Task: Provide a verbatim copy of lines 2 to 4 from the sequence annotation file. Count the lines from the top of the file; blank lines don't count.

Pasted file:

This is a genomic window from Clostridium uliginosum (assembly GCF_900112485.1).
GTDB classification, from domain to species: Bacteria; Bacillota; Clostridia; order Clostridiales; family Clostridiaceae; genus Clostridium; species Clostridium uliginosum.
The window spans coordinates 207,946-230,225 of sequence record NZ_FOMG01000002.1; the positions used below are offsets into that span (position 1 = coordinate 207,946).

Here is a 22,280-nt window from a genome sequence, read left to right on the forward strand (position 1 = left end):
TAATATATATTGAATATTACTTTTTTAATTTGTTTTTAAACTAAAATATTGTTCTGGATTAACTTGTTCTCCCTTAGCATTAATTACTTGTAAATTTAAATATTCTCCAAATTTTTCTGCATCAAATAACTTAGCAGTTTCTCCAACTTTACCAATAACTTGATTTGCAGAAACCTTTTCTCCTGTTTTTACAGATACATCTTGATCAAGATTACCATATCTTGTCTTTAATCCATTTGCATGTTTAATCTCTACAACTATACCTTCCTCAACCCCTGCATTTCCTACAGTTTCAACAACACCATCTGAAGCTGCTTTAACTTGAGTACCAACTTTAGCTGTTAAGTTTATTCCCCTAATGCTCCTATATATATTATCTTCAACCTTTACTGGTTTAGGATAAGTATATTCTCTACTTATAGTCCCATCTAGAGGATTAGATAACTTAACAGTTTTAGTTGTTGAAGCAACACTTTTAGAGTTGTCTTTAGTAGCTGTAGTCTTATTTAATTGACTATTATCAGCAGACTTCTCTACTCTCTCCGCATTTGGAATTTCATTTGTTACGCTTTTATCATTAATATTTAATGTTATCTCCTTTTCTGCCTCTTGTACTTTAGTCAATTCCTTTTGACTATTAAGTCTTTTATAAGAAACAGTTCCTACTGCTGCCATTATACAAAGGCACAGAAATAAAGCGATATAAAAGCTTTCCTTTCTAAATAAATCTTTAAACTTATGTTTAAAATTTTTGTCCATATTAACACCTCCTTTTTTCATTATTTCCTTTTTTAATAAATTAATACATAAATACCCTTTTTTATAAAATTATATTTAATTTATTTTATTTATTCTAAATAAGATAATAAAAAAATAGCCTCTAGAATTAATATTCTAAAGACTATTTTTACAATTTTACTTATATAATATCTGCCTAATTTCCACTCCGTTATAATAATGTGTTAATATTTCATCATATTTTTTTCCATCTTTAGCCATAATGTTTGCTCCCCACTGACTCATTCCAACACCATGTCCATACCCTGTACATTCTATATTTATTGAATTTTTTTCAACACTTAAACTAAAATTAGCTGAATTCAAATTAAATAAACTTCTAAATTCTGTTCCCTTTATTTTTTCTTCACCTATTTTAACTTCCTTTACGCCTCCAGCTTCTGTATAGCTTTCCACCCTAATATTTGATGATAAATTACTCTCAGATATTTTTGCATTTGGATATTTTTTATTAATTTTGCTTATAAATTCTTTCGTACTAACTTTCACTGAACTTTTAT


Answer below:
GTDB classification, from domain to species: Bacteria; Bacillota; Clostridia; order Clostridiales; family Clostridiaceae; genus Clostridium; species Clostridium uliginosum.
The window spans coordinates 207,946-230,225 of sequence record NZ_FOMG01000002.1; the positions used below are offsets into that span (position 1 = coordinate 207,946).

Here is a 22,280-nt window from a genome sequence, read left to right on the forward strand (position 1 = left end):